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# Complex projective plane

In mathematics, the complex projective plane, usually denoted CP2, is the two-dimensional complex projective space. It is a complex manifold described by three complex coordinates

$(z_1,z_2,z_3) \in \mathbb{C}^3,\qquad (z_1,z_2,z_3)\neq (0,0,0)$

where, however, the triples differing by an overall rescaling are identified:

$(z_1,z_2,z_3) \equiv (\lambda z_1,\lambda z_2, \lambda z_3);\quad \lambda\in C,\qquad \lambda \neq 0.$

That is, these are homogeneous coordinates in the traditional sense of projective geometry.

The Betti numbers of the complex projective plane are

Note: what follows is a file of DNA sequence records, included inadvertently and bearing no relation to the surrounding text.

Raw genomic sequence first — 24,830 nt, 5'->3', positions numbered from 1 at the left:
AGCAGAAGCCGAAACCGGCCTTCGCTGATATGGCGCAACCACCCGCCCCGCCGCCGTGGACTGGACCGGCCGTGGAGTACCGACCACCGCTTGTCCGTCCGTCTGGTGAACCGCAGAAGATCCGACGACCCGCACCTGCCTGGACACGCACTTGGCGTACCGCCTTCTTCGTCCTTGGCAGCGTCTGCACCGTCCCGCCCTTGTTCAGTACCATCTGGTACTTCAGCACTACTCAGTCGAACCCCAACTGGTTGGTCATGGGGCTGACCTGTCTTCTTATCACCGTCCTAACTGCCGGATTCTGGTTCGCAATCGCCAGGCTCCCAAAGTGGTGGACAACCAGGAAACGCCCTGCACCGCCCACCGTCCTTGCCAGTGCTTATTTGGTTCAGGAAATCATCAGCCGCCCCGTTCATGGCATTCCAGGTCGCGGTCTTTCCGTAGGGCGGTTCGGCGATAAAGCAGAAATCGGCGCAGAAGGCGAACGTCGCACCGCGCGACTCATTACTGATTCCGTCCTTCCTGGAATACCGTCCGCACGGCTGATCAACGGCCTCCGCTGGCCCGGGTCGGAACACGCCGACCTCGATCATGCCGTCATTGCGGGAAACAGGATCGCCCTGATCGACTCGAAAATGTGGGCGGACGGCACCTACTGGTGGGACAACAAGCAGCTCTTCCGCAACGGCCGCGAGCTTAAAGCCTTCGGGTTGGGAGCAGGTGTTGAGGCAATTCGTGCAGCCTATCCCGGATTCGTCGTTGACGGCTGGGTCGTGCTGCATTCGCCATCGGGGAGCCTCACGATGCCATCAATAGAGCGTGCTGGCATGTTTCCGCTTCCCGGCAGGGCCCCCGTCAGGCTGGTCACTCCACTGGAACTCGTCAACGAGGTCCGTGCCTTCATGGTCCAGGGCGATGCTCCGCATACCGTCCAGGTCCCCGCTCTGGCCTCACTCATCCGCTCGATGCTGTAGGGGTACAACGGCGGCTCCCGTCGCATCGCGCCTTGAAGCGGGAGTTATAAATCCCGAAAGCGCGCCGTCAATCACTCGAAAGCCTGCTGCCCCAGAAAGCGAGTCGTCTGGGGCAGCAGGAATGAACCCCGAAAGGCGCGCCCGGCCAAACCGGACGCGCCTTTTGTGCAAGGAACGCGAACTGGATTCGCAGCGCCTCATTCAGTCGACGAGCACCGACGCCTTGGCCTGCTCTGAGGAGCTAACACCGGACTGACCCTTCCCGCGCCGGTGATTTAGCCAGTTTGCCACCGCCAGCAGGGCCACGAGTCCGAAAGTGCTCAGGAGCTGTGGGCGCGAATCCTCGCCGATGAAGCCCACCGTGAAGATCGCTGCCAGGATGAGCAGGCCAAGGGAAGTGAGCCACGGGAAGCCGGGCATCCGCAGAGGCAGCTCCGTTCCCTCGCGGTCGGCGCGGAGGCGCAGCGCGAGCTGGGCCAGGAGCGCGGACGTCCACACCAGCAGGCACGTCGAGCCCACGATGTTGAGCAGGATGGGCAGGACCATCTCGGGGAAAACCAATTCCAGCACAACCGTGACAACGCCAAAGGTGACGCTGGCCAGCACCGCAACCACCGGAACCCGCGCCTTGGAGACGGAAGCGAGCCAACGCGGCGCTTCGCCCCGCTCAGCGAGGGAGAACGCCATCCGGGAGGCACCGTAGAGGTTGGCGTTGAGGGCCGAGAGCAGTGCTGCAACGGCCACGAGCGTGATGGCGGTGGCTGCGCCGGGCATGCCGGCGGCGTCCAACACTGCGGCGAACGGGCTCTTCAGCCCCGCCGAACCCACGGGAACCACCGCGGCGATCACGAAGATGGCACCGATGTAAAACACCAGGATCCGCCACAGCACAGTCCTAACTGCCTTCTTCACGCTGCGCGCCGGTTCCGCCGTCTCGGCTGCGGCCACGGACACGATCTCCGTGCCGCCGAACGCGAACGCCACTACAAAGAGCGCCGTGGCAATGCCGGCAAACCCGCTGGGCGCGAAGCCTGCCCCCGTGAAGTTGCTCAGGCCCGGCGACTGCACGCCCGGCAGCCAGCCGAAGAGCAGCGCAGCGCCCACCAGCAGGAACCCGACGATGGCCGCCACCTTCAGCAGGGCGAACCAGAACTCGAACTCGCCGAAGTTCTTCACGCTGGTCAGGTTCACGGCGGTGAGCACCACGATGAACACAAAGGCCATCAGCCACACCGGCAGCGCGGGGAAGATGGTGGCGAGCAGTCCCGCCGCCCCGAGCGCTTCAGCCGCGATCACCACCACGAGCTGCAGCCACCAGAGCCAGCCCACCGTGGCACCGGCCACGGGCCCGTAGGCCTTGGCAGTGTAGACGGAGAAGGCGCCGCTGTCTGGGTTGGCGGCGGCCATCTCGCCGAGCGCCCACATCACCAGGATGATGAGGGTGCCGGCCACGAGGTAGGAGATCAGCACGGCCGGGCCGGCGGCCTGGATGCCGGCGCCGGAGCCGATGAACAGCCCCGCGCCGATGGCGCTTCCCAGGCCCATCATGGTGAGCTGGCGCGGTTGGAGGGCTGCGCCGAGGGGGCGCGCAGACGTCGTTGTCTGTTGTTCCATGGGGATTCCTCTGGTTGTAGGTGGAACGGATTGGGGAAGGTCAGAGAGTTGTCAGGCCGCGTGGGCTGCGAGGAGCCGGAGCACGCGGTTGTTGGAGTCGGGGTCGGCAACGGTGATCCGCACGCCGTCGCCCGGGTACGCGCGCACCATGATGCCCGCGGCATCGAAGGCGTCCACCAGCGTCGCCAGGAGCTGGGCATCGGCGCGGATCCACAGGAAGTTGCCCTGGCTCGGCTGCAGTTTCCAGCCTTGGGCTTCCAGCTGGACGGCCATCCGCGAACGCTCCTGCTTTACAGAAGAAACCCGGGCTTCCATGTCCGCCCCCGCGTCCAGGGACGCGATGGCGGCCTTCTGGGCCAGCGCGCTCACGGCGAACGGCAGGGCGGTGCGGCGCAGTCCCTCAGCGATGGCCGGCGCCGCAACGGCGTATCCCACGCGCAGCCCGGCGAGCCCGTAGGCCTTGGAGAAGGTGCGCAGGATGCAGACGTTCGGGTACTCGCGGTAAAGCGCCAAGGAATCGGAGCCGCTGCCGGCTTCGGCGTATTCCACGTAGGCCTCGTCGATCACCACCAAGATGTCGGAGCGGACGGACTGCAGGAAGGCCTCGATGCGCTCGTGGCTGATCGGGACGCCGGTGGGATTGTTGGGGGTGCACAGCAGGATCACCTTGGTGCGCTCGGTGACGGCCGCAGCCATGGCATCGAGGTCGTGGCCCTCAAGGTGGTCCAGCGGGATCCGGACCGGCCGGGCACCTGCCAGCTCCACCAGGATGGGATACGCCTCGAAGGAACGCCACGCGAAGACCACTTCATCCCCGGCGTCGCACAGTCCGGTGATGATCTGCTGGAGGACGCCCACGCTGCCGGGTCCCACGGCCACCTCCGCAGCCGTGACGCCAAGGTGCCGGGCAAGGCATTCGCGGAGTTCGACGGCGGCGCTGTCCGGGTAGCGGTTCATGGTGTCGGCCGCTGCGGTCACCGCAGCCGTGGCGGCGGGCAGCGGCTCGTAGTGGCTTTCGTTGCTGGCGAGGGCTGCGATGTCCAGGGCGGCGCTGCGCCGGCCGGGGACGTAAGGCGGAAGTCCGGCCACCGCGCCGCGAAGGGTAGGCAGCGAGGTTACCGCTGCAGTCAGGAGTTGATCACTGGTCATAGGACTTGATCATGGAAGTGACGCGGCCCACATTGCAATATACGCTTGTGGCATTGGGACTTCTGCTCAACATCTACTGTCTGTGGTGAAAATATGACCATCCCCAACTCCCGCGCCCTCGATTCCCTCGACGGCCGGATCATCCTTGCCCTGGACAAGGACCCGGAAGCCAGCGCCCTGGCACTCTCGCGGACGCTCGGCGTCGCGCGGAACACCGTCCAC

1, 0, 1, 0, 1, 0, 0, ... .

The middle dimension 2 is accounted for by the homology class of the complex projective line, or Riemann sphere, lying in the plane.

In birational geometry, a complex rational surface is any algebraic surface birationally equivalent to the complex projective plane. It is known that any non-singular rational variety is obtained from the plane by a sequence of blowing up transformations and their inverses ('blowing down') of curves, which must be of a very particular type. As a special case, a non-singular complex quadric in P3 is obtained from the plane by blowing up a single point to a curve; the inverse of this transformation can be seen by taking a point P on the quadric Q and projecting onto a general plane in P3 by drawing lines through P.

The group of birational automorphisms of the complex projective plane is the Cremona group .